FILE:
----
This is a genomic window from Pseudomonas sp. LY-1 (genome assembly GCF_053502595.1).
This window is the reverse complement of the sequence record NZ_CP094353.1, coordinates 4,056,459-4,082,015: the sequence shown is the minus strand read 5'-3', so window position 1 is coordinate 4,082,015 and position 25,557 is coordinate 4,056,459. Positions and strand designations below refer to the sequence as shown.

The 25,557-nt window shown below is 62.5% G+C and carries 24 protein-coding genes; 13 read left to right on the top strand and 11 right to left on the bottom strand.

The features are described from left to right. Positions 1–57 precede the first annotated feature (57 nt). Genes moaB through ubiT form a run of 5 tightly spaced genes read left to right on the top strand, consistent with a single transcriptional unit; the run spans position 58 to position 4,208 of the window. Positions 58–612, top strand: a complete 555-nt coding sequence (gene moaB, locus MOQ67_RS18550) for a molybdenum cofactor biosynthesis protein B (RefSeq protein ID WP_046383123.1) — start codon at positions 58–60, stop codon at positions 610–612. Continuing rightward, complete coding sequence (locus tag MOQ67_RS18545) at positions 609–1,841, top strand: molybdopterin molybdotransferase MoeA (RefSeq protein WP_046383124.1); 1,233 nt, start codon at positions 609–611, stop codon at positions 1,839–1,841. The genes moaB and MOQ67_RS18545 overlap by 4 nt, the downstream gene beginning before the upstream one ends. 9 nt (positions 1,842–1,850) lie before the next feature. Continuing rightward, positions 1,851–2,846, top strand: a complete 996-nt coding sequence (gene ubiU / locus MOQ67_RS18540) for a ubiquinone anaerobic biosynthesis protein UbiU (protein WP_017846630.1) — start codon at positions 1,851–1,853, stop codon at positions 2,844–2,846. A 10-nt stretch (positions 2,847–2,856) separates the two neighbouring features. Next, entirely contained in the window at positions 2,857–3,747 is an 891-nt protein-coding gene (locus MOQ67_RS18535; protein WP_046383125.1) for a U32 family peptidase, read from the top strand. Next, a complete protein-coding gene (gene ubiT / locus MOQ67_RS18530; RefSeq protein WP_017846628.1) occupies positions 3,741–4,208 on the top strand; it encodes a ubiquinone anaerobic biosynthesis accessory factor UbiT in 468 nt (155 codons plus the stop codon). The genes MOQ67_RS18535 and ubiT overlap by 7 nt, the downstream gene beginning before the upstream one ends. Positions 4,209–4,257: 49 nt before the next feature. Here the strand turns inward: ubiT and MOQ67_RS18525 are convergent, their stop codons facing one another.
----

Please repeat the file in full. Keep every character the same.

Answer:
This is a genomic window from Pseudomonas sp. LY-1 (genome assembly GCF_053502595.1).
This window is the reverse complement of the sequence record NZ_CP094353.1, coordinates 4,056,459-4,082,015: the sequence shown is the minus strand read 5'-3', so window position 1 is coordinate 4,082,015 and position 25,557 is coordinate 4,056,459. Positions and strand designations below refer to the sequence as shown.

The 25,557-nt window shown below is 62.5% G+C and carries 24 protein-coding genes; 13 read left to right on the top strand and 11 right to left on the bottom strand.

The features are described from left to right. Positions 1–57 precede the first annotated feature (57 nt). Genes moaB through ubiT form a run of 5 tightly spaced genes read left to right on the top strand, consistent with a single transcriptional unit; the run spans position 58 to position 4,208 of the window. Positions 58–612, top strand: a complete 555-nt coding sequence (gene moaB, locus MOQ67_RS18550) for a molybdenum cofactor biosynthesis protein B (RefSeq protein ID WP_046383123.1) — start codon at positions 58–60, stop codon at positions 610–612. Continuing rightward, complete coding sequence (locus tag MOQ67_RS18545) at positions 609–1,841, top strand: molybdopterin molybdotransferase MoeA (RefSeq protein WP_046383124.1); 1,233 nt, start codon at positions 609–611, stop codon at positions 1,839–1,841. The genes moaB and MOQ67_RS18545 overlap by 4 nt, the downstream gene beginning before the upstream one ends. 9 nt (positions 1,842–1,850) lie before the next feature. Continuing rightward, positions 1,851–2,846, top strand: a complete 996-nt coding sequence (gene ubiU / locus MOQ67_RS18540) for a ubiquinone anaerobic biosynthesis protein UbiU (protein WP_017846630.1) — start codon at positions 1,851–1,853, stop codon at positions 2,844–2,846. A 10-nt stretch (positions 2,847–2,856) separates the two neighbouring features. Next, entirely contained in the window at positions 2,857–3,747 is an 891-nt protein-coding gene (locus MOQ67_RS18535; protein WP_046383125.1) for a U32 family peptidase, read from the top strand. Next, a complete protein-coding gene (gene ubiT / locus MOQ67_RS18530; RefSeq protein WP_017846628.1) occupies positions 3,741–4,208 on the top strand; it encodes a ubiquinone anaerobic biosynthesis accessory factor UbiT in 468 nt (155 codons plus the stop codon). The genes MOQ67_RS18535 and ubiT overlap by 7 nt, the downstream gene beginning before the upstream one ends. Positions 4,209–4,257: 49 nt before the next feature. Here the strand turns inward: ubiT and MOQ67_RS18525 are convergent, their stop codons facing one another.